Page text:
Latest Geminids Stories
Those who enjoy the spectacle of the Perseids, Geminids or other annual meteor showers likely aren’t thinking about where these shooting stars originated or whether they might pose a danger.
A new year brings with it a new opportunity to watch shooting stars, and thankfully NASA has released a list of the easiest to observe and most active meteor showers astronomy enthusiasts can expect to see in 2014.
Last weekend the night skies were lit up by the annual Geminid meteor shower. While not as brilliant and spectacular, another meteor shower is peaking this upcoming weekend, promising to give backyard astronomers a show of around 10 meteors per hour.
As arctic air and record cold sweeps across the USA, amateur astronomers are looking at their calendars with a degree of trepidation. A date is circled: Dec. 14th. And below it says: "Wake up at 4 AM for the Geminid meteor shower."
Now, just in time for the holidays, the annual Geminid meteor shower is on our doorstep, promising to offer a show that may last up to several days. And while it may not be as impressive as ISON was, it is expected to be one of the most intense meteor showers of the year.
Observations have shown that Phaethon's tail becomes so hot when it approaches the sun that rocks on the surface crack and crumble to dust under the extreme heat.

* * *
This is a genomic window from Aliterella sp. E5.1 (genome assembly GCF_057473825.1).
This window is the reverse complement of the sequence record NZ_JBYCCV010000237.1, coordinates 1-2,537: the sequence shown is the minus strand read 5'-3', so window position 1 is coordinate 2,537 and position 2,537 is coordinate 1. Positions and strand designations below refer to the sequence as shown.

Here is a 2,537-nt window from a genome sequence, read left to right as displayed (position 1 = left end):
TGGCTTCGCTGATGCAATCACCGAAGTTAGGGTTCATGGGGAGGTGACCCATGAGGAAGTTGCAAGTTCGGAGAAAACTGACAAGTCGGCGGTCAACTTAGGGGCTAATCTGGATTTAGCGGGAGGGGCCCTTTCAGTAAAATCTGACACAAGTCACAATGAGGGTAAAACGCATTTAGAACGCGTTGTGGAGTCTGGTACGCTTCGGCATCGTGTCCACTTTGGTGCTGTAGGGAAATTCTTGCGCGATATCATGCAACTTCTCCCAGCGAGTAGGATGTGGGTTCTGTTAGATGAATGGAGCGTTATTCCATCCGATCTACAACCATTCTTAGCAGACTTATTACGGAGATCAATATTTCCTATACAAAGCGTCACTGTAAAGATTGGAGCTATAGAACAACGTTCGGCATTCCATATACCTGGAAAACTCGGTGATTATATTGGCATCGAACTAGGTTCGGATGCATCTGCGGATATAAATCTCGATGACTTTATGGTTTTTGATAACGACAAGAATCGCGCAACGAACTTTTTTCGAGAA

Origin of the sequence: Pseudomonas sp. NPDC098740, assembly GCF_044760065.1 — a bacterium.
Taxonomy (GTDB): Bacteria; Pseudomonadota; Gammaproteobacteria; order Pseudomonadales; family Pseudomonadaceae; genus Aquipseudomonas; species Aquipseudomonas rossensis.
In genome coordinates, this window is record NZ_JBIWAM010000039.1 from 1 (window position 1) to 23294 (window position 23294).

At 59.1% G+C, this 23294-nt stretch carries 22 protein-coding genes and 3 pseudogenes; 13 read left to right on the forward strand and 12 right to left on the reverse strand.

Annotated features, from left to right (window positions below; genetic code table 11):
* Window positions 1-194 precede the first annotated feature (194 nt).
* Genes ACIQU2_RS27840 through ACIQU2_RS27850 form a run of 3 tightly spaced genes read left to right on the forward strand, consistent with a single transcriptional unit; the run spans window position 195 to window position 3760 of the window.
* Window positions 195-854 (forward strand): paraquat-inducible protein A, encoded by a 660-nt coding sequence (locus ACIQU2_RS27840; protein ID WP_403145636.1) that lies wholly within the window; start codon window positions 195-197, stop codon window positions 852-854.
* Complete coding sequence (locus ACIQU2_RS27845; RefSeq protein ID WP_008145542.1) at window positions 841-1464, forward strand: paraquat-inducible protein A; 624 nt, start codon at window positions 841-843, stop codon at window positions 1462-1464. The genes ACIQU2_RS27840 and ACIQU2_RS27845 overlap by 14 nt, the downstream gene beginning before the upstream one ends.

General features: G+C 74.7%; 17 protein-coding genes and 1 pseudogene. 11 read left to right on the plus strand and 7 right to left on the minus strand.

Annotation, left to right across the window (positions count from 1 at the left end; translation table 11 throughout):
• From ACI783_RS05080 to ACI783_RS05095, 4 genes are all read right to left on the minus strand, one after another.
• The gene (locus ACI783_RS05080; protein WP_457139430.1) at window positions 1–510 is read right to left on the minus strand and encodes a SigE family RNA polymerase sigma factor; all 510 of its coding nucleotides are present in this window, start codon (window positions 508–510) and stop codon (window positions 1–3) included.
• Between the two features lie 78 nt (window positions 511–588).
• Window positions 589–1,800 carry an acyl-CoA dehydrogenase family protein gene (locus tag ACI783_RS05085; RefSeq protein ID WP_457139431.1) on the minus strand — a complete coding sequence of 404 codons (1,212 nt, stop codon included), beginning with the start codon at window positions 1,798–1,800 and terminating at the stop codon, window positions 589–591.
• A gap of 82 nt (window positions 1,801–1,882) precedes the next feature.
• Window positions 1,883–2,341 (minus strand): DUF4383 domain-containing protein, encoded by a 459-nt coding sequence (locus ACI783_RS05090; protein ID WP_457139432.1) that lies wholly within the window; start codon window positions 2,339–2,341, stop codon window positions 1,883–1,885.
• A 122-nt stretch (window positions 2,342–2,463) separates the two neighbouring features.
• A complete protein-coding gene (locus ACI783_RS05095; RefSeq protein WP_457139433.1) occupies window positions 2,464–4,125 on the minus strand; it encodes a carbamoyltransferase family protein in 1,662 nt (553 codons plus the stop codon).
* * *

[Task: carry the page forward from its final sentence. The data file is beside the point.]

Late last month, NASA's Bill Cooke explained "one meteor shower produces more fireballs than any other." Now, two more sources are coming on board and alerting that this year's Perseid meteor shower will be one of the best displays in recent years.
Meteor showers are some of the most exciting and unpredictable displays of nature and a team of NASA astronomers have just identified one shower as the most active of any annual display.
Sky watchers can expect the first big astronomical event of 2013 to happen just as the New Year begins to unfold.
Meteor showers are fascinating events - streaks of light across the darkness of night. While such displays struck fear into our ancestors, they provide wonderful entertainment today.
Leonids Meteor Shower -- The Leonids are a prolific meteor shower associated with the comet Tempel-Tuttle. The meteor stream is viewable every year around November 17 and is thought to be comprised of particles ejected by the comet as it passes by the Sun. When the Earth moves through the meteor stream, the meteor shower is visible. The Leonids get their name from usually making their appearance in or near the constellation Leo. The Leonids are famous because their meteor showers,...
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- A timorous, cowardly fellow.